Ok, here is one for you wise mamas:
This morning, while I was putting some clothes into the washer, my almost-4-year old cleared off our table. Our table had about nine loads of freshly folded laundry on it, all sorted into neat little piles. I had one more load to do before the house laundry was finished and then I was going to put it away. The laundry had been on the table for about 24 hours.
So I walk into the living room and Violet said, "Look, mama!" and pointed to the huge mess. Then she started laughing. I was horrified. Violet is hearing impared and has a speech delay, so talking to her simply doesn't do the entire trick. YOu have to show a lot of facial expression as well as use simple phrases. Here is how it went:
Violet: Look mama! (laugh)
Me: Oh, Violet. Oh no! (hands in the air)
Violet: Mama! (laugh)
Me: Violet, oh my goodness. Messy, messy! Mama is so sad. (I start to look as if I am crying, using body language to show her I am really sad)
Violet: Funny, mama!
Me: No, it's not funny, Violet. Mama is MAD and SAD. (hands on hips)
Violet: (Cry) MMMMMMMMMMMAAAAAAAAAAAADDDDDDDDDDDD (growly voice)
Me: Violet, mama needs your help. We have to clean this up
Violet: (scream) MMMMMMMMMAAAAAAAAADDDDDDDDDDDD (cry)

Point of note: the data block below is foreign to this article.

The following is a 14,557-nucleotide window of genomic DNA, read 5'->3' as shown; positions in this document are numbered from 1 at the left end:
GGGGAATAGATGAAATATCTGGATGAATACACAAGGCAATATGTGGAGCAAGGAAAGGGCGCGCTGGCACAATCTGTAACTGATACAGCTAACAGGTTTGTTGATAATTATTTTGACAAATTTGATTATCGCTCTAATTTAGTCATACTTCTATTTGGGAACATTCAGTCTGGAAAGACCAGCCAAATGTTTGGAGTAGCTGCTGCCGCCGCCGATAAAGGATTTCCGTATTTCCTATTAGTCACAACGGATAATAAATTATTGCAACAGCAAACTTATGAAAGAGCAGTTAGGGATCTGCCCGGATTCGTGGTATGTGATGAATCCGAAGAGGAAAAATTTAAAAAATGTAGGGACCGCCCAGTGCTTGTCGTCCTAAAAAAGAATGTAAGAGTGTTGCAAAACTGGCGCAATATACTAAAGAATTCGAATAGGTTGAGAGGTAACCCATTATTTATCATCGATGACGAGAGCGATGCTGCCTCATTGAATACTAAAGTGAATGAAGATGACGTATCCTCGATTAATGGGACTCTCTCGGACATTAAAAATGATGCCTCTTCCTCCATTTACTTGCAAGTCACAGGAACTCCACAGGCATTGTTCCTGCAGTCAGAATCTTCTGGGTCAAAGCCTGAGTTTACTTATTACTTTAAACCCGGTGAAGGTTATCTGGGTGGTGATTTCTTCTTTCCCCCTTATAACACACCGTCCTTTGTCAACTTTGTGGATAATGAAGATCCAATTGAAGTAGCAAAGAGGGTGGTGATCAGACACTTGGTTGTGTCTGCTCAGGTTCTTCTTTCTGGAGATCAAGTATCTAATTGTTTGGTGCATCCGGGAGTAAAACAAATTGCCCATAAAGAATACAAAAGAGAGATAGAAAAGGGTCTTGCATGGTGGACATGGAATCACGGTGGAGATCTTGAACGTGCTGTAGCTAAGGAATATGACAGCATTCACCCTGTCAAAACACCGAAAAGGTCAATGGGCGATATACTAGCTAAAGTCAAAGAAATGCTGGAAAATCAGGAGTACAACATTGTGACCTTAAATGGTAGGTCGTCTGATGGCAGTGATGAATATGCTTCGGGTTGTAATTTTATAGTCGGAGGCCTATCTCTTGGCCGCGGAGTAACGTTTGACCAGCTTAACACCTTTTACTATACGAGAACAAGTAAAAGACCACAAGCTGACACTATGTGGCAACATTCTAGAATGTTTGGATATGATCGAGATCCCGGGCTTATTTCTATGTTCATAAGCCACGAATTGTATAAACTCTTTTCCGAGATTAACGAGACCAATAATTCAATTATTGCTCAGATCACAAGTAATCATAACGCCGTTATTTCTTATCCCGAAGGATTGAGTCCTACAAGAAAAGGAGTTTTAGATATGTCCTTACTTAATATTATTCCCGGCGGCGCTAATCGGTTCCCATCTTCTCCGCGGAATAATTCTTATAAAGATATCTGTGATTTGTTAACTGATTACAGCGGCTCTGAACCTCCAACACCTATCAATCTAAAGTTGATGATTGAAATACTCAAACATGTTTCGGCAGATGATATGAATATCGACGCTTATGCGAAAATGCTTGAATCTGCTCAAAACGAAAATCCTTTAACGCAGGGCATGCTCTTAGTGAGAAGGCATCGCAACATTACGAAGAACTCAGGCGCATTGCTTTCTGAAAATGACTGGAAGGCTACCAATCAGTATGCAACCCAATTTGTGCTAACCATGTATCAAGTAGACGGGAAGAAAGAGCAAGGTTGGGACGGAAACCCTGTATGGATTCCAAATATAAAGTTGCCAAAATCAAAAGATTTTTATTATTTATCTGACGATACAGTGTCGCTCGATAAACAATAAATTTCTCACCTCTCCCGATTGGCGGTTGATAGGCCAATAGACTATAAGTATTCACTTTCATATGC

Me: It's okay, mama is sad because the cloths are on the floor. Mama worked hard to clean up. Too messy, Violet.
Violet: (cry) MMMMMMMMAAAAAAAAADDDDDDDDDD (stomps foot, growls, cries)
Me: Violet, come here. It's okay. We'll clean it up.
She continued to be very effected by my performance--which used to be the only way she would understand. I felt like I really hurt her feelings, she even told her preschool teacher that mama was sad today. All the way home she asked, "Mama sad? Mama mad?" I told her I was happy, that I was not sad anymore.
It just totally threw me for a loop. She is getting so much more verbal and more in-tune with my emotions. I don't know how to find a middle ground or how to really know what she is understanding, what I can talk to her about.
Any advice on how I might have handled this better?